When I told my mum and dad I was going to interview Eddi Reader, they both immediately burst into song. Mum (attempting) to hit the high notes of ‘Perfect’ and dad doing his best rendition of Ae Fond Kiss, a moment he says gave him goosebumps when he saw Reader perform it live with an orchestra at Celtic Connections.
That afternoon, we played so many of Eddi’s songs, ones I didn’t even know were hers, but I knew every word. That’s what her music seems to do, it sticks with you.
I went along to meet her at Glasgow’s Oran Mor and, as soon as she entered the grand old church with the celestial ceiling mural by Alasdair Gray, she started singing. The acoustics of the room suited her echoing voice perfectly. She gave me a hug rather than a handshake, apologised for looking “a riot” (she most definitely didn’t) and complimented my crocheted shirt – turns out she is a dab hand at crocheting.
I knew immediately we were going to get on.
After a lifetime of making music, it was hard for Eddi to be stuck at home in Glasgow, unable to perform on stage, get into the recording studio or travel the world and sing. But it wasn’t all bad. It gave Eddi time to take stock.
“There’s something quite interesting that we were all forced into this new way of approaching life, that we had to live in the moment and not plan the future, so Covid, if it gave us anything, gave us an ability to understand the moment.”
During the pandemic, while tidying up, a piece of sheet music fell from a folder. It was her interpretation of Irish poet Thomas Moore’s ‘Do Not Say That Life is Waning’, which years ago Reader had adapted into an unreleased song called ‘Light is in the Horizon Yet’.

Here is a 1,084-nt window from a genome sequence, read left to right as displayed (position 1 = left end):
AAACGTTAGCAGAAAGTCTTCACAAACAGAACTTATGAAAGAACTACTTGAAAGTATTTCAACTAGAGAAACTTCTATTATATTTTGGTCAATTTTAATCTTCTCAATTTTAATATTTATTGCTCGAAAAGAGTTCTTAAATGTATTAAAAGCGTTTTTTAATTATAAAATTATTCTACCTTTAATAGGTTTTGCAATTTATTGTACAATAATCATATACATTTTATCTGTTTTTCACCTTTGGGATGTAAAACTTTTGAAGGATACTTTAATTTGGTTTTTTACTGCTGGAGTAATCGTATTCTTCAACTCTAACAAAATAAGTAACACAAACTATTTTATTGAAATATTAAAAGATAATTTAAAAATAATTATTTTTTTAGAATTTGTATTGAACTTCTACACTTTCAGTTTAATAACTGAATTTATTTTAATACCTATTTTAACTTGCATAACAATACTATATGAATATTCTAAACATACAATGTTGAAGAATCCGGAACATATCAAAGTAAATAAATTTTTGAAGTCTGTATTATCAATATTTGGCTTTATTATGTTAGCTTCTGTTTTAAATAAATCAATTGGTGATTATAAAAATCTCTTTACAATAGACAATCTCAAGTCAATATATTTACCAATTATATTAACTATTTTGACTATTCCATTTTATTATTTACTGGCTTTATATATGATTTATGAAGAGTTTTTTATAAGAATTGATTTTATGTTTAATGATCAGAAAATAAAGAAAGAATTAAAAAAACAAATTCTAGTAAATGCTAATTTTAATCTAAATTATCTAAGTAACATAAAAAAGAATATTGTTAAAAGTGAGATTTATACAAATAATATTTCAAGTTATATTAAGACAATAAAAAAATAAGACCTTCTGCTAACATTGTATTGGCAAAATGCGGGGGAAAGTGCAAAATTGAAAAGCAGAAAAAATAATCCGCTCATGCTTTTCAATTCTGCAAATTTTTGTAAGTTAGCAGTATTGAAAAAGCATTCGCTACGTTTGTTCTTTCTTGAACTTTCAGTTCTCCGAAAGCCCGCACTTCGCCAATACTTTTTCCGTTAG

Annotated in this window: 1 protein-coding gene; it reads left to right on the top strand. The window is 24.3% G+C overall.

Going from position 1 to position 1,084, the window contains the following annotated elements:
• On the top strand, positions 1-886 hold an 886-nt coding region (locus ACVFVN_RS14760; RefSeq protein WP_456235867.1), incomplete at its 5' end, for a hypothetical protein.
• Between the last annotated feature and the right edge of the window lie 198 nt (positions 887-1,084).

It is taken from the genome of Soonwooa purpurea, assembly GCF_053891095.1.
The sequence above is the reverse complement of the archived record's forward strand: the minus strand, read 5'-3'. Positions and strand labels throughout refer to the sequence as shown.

And now, she’s releasing it and taking this track and others from this album on tour to celebrate 40 years of performing.
“I used to busk at the Barrowlands and, 40 years ago, that’s where you would find me. Not in the charts.
“My auntie caught me busking and told the family, and there was a massive meeting. They said to me, ‘we might be poor hen, but we’re not beggars’.
“When I was chastised, I explained to my dad I had made £150 in one hour and he was like, ‘keep going!’.”
Singing is engrained in Reader and her passion for her art shines through.
“I can’t remember a time when I didn’t sing. I was singing in the close when I was washing it. I can’t remember not being appreciated as a singer. I thank my parents for that.”
It wasn’t long before she was a chart-topper. Reader’s music experiences read like the CVs of several singers, with an eclecticity to her voice and songs.
She travelled from a tenement in Glasgow, which she shared with her parents and six siblings, to the streets of Paris as a busker, then onto the folk clubs of London. She soon became a backing singer for the likes of Eurythmics and Alison Moyet, then onto stardom with Fairground Attraction.
Her solo work has been a huge success, so how do you put a set list together when you have so much material to choose from?
“I just go with the flow, I go with what’s in my head. I think that’s training from New Year parties. When I was growing up, you knew that Uncle Brian was going to sing, then Auntie Betty, then it was Auntie Mary’s turn and then Uncle Shug, so you get to know the order. My band just know to follow my lead when I go down a side alley.”
Reader’s tour is heading all across the UK and Ireland over the coming months, but when she left me, she was away for a ‘potter’ in her garden, do some crocheting for outfits for her sisters to go to the Abba Voyage gig in London and go a cycle. Eddi Reader personifies the free spirit.
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